Canadian snowboarder Darcy Sharpe still proving his doubters wrong
22-year-old says many people in his hometown didn't take him seriously growing up
Many of us did some pretty dumb things when we were kids. Snowboarding down a mountain while wearing a beaver costume probably wasn't one of them.
"I thought it was a great idea,' said Canadian slopestyle snowboarder Darcy Sharpe, reminiscing about the time he did just that when he was 12 years old.
It wasn't a great idea. Sharpe had no peripheral vision while snowboarding down Mount Washington on Vancouver Island in the beaver outfit and crashed into a female skier.
"She was super upset," he said. "She started screaming at me."
'Teachers thought what I was doing was a joke'
The 22-year-old often got into trouble growing up, and didn't have the best reputation while growing up in Comox, B.C.
"My friends' parents were police officers and they always wanted to pull me over to see what was going on with me."
Despite being a talented snowboarder from an early age, many people didn't take Sharpe's craft seriously.
"Teachers thought that what I was doing was a joke, and missing school was a joke."
Over time, Sharpe has certainly proven that what he's doing is not a joke.
In September 2017, Sharpe won a silver medal in slopestyle at a World Cup event in New Zealand.
And in January 2018, he won a silver medal at the Winter X Games, placing ahead of the entire Canadian slopestyle contingent that was going to the Olympics in Pyeongchang the following month.
WATCH | Darcy Sharpe interview after winning 1st Winter X Games medal:
Sharpe, who resides in Whistler, B.C., had enough talent to make Canada's Olympic team. However, he hadn't racked up enough points to make the Winter Games due to injuries throughout the qualification process.
"It was frustrating to know you can get an Olympic medal for your country, but you can't go."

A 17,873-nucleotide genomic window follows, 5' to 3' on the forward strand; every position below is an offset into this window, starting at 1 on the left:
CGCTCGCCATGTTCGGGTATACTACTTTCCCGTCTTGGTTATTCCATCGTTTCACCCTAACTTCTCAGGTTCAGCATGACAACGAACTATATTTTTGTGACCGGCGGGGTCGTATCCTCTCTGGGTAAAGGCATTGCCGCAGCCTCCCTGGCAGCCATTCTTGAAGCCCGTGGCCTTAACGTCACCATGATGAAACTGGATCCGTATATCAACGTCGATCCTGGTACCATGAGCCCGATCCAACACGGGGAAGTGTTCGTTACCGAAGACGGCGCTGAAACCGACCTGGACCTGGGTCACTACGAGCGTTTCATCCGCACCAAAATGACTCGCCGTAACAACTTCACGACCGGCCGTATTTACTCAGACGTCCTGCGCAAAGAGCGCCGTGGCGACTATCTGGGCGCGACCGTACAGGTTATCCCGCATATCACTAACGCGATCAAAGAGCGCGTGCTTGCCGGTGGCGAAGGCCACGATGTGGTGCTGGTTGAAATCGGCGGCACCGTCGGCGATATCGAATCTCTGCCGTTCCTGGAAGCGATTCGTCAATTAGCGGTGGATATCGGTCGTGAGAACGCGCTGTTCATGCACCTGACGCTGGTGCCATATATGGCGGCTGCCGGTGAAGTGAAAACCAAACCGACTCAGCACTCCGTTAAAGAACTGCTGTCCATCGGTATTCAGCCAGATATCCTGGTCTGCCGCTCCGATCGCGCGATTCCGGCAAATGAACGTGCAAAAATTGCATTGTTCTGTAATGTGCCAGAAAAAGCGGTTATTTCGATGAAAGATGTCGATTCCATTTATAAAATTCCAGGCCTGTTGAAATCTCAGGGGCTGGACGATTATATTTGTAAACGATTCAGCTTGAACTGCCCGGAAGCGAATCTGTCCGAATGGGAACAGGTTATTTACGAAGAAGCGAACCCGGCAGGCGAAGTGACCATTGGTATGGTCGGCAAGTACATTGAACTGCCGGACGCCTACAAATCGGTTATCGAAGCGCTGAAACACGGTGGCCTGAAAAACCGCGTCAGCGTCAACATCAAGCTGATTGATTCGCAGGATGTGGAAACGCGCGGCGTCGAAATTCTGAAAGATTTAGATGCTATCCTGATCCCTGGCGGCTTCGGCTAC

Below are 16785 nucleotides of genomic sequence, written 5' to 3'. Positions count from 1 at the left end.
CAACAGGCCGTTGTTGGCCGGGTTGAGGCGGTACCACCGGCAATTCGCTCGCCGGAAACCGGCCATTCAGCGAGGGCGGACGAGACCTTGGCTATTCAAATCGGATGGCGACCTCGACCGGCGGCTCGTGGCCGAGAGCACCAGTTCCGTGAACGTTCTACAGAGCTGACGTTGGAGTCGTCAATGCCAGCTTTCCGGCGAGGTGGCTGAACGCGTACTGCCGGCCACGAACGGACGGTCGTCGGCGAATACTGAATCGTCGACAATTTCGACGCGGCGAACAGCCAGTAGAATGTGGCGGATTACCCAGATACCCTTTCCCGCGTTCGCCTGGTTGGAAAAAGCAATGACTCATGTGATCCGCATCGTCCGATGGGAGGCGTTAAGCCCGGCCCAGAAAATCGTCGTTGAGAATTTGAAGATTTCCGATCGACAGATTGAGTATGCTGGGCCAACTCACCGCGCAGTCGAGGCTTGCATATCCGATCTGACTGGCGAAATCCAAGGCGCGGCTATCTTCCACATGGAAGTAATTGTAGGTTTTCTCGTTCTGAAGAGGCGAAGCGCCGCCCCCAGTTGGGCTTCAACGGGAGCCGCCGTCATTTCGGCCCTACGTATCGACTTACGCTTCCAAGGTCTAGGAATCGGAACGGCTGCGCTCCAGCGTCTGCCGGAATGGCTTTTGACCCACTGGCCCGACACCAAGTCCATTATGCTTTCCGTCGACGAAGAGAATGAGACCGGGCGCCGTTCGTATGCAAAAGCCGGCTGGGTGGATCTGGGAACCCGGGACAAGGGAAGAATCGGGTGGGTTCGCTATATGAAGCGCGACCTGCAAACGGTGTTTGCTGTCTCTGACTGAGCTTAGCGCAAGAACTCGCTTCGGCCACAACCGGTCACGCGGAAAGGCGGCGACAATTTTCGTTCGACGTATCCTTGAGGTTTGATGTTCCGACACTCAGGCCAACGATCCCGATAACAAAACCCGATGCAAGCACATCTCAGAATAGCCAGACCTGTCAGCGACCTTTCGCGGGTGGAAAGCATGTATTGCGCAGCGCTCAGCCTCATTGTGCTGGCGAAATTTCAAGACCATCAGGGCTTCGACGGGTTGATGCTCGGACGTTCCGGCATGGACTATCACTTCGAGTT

He also took issue with Canada being allocated just four spots for men's slopestyle in Pyeongchang.
"If you have superpower countries in the sport that are only allowed a certain amount of people to get in, the Olympics becomes a less difficult contest."
What's my ranking?
As of Jan. 21, Sharpe is ranked third in Canada and eighth in the world, according to the world snowboarding points list.
Those rankings are news to him.
"That's the first time I've heard my ranking in a long time. I don't check the rankings very much or compare myself to fellow Canadians."
Instead, the self-described thrill-seeker focuses on snowboarding to the best of his ability, landing the hardest tricks he's capable of, and continuing to enjoy his craft.
Sharpe knows he's always been motivated by his passion for the sport, but fears that parents have taken the wrong attitude towards slopestyle since it became an Olympic event in 2014.
"They come up to me and ask, 'What'd you do? How do I get my kid to be as good as you?' I tilt my head and say, 'You need to just chill, and let your kid have fun.'"
Does Sharpe ever feel vindicated when he thinks about the people that didn't take him seriously as a kid?
"Not much. The moment I'll feel validation is when I can go home and start snowboard clubs or fundraisers, help less fortunate kids get back on snowboards, and help the indigenous programs."
"I feel like that will be a perfect backhand to all those people."